• NEW A script called (hold your breath!) pip-search, that will download and search all of the PyPi package database for packages matching your search criteria. However, for colored and sexy package searches, I recommend using pip_search. Also, for cool powershell wrapper of pip-search, read this.

Q: Will I continue to support this tool?

Sure, if it is broken, but I will not spend any more time for new features. So if you would like to add something just send me a PR, or at the very least, a detailed code snippet of what I need to implement.


  • requests - used by pip-describe to get PyPI info
  • lxml - used by pip-search to parse html from PyPI

and what you already have:


There is nothing to install really. Just download the file and make sure to place it in your PATH.

For pip installation:

pip install pip-date

For single file installation:

cd /usr/bin/
chmod 755 pip-date

For developer installation:

git clone
cd pip-date
pip install pip-date --user

How to Run

pip-date      # When it's in your PATH
./pip-date    # When it's not in your PATH


Time Stamps

It's quite amusing to see how different OS's and File System's (FS) are handling file time stamps. In the Linux world the available time stamps are called atime, ctime and mtime, where they are generally available through the stat command. However, Windows systems doesn't have this commmand because they are using a different way to blah blah...

To summarize the issue of finding the "last modification time" (mtime) when using Python on a Windows architechture, we need to use ctime instead. Thus we use platform.architecture() to check the machine's (bits, linkage) tuple for the "WindowsPE" string, and blatantly assuming that it has a Windows FS that need ctime, and that anything else should use mtime.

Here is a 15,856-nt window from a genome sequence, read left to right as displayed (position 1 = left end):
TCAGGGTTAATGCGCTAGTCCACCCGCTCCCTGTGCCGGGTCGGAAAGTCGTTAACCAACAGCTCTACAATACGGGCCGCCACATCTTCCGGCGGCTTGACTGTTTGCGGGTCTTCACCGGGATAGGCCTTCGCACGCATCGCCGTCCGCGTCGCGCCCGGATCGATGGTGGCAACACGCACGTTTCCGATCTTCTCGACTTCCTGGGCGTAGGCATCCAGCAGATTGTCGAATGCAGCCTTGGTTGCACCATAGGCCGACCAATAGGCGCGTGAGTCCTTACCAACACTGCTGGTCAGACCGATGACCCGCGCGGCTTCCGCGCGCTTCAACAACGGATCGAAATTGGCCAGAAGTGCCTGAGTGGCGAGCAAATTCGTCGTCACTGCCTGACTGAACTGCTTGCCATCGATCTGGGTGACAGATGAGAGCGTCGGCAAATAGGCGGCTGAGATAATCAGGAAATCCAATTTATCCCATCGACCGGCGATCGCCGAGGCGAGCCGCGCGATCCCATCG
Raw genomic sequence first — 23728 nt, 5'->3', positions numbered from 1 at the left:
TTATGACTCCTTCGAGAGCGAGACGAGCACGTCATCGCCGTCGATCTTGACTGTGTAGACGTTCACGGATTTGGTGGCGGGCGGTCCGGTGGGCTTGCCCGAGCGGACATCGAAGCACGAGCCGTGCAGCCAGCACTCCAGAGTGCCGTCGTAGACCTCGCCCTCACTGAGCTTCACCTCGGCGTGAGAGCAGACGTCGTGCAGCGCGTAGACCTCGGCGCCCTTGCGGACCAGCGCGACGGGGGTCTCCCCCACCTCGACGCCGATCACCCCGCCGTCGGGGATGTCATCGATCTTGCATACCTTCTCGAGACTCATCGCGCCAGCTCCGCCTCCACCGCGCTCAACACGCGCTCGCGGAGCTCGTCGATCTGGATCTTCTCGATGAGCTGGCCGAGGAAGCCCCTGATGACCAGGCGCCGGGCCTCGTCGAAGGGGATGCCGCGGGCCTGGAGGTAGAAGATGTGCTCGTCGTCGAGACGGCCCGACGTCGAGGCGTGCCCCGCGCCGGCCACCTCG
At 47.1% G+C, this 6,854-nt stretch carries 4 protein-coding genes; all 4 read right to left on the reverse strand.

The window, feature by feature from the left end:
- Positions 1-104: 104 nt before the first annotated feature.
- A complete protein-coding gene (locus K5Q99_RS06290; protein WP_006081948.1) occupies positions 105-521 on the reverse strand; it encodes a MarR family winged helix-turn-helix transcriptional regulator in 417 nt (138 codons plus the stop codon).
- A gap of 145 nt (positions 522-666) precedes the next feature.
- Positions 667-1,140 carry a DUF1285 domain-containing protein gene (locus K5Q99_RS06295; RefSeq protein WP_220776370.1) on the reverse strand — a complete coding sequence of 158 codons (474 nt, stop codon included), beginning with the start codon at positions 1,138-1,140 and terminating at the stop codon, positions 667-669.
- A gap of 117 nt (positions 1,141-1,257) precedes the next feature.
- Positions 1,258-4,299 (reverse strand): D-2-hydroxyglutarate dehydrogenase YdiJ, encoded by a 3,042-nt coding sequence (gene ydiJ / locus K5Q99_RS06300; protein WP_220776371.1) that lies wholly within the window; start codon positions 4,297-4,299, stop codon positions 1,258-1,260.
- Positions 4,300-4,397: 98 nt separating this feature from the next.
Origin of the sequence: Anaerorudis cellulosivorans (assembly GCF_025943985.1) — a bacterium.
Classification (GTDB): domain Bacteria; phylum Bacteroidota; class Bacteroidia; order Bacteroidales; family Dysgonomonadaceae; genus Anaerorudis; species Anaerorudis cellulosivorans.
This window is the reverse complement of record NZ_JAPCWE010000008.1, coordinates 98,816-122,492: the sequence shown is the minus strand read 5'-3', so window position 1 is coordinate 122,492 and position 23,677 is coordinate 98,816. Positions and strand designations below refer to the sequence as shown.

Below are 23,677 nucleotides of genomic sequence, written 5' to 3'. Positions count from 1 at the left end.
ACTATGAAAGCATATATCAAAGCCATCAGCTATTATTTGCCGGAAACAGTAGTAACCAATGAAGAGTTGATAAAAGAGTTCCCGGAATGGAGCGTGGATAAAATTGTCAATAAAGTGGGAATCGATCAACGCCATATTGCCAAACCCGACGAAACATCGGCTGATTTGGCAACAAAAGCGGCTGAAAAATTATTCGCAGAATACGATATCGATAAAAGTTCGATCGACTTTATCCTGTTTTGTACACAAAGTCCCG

Then we use: os.path.getctime(pkg_loc) to get the file time stamp.

For all the gory details, see: here, here and here.


  • bdist - "Built Distribution":
    A Distribution format containing files and metadata that only need to be moved to the correct location on the target system, to be installed. Wheel is such a format, whereas distutil’s Source Distribution is not, in that it requires a build step before it can be installed. (A "Binary Distribution" is also a bdist, but with additional compiled extensions.)

  • sdist - "Source Distribution":
    A distribution format (usually generated using python sdist) that provides metadata and the essential source files needed for installing by a tool like pip, or for generating a Built Distribution.

  • egg - [deprecated]:
    The older Built Distribution format introduced by setuptools, which is being replaced by wheel.

  • wheel - "":
    A Built Distribution format introduced by PEP-0427, which is intended to replace the "egg" format. A wheel (bdist_wheel) is a ZIP-format archive with a specially formatted file name and using the .whl extension. Normally, you need one wheel file for each operating system and architechture. And that list can get long for big projects, like numpy.

Recommeded or Similar Tools:

  • pip-check - Check you pip package update status with nice ANSI colored CLI
  • pip-chill - Lists only the dependencies (or not) of installed packages
  • pip_search - Victor's amazing pip search replacement
  • venvlink - Using virtual environments outside of the project folder, like a boss!

Bugs and Warnings


ToDo / Help Needed

See issues marked ToDo.


Feel free to post issues and PR's related to this tool.
Feel free to fork, break, fix and contribute. Enjoy!

Additional Badges

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GitHub license
A license to :sparkling_heart:!

I use GPLv3 because sharing code modifications is more beneficial for the world.